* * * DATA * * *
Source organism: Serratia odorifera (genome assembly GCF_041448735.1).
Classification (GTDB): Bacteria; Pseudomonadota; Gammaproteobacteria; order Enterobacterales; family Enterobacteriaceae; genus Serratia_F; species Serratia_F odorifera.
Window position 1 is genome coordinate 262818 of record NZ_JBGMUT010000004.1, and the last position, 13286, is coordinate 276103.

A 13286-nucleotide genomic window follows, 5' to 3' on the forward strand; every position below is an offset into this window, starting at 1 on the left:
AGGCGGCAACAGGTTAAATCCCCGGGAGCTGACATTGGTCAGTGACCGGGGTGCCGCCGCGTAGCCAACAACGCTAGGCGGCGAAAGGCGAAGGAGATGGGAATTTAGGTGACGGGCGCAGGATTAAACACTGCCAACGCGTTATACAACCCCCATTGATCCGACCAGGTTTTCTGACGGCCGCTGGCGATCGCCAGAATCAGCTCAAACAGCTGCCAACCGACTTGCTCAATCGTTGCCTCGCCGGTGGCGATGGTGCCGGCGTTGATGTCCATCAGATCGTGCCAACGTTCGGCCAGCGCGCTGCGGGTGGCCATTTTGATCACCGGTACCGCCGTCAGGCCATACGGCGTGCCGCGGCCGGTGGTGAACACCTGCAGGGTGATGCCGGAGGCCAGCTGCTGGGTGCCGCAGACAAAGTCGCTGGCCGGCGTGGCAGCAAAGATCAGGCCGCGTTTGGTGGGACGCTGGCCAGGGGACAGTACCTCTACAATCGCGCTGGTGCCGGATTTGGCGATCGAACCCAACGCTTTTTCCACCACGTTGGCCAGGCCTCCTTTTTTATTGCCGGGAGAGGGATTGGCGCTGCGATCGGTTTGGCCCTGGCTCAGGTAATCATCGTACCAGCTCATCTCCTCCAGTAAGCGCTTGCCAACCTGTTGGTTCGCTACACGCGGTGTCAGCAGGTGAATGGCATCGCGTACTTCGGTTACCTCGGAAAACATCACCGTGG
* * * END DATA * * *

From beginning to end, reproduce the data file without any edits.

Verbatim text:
Source organism: Serratia odorifera (genome assembly GCF_041448735.1).
Classification (GTDB): Bacteria; Pseudomonadota; Gammaproteobacteria; order Enterobacterales; family Enterobacteriaceae; genus Serratia_F; species Serratia_F odorifera.
Window position 1 is genome coordinate 262818 of record NZ_JBGMUT010000004.1, and the last position, 13286, is coordinate 276103.

A 13286-nucleotide genomic window follows, 5' to 3' on the forward strand; every position below is an offset into this window, starting at 1 on the left:
AGGCGGCAACAGGTTAAATCCCCGGGAGCTGACATTGGTCAGTGACCGGGGTGCCGCCGCGTAGCCAACAACGCTAGGCGGCGAAAGGCGAAGGAGATGGGAATTTAGGTGACGGGCGCAGGATTAAACACTGCCAACGCGTTATACAACCCCCATTGATCCGACCAGGTTTTCTGACGGCCGCTGGCGATCGCCAGAATCAGCTCAAACAGCTGCCAACCGACTTGCTCAATCGTTGCCTCGCCGGTGGCGATGGTGCCGGCGTTGATGTCCATCAGATCGTGCCAACGTTCGGCCAGCGCGCTGCGGGTGGCCATTTTGATCACCGGTACCGCCGTCAGGCCATACGGCGTGCCGCGGCCGGTGGTGAACACCTGCAGGGTGATGCCGGAGGCCAGCTGCTGGGTGCCGCAGACAAAGTCGCTGGCCGGCGTGGCAGCAAAGATCAGGCCGCGTTTGGTGGGACGCTGGCCAGGGGACAGTACCTCTACAATCGCGCTGGTGCCGGATTTGGCGATCGAACCCAACGCTTTTTCCACCACGTTGGCCAGGCCTCCTTTTTTATTGCCGGGAGAGGGATTGGCGCTGCGATCGGTTTGGCCCTGGCTCAGGTAATCATCGTACCAGCTCATCTCCTCCAGTAAGCGCTTGCCAACCTGTTGGTTCGCTACACGCGGTGTCAGCAGGTGAATGGCATCGCGTACTTCGGTTACCTCGGAAAACATCACCGTGG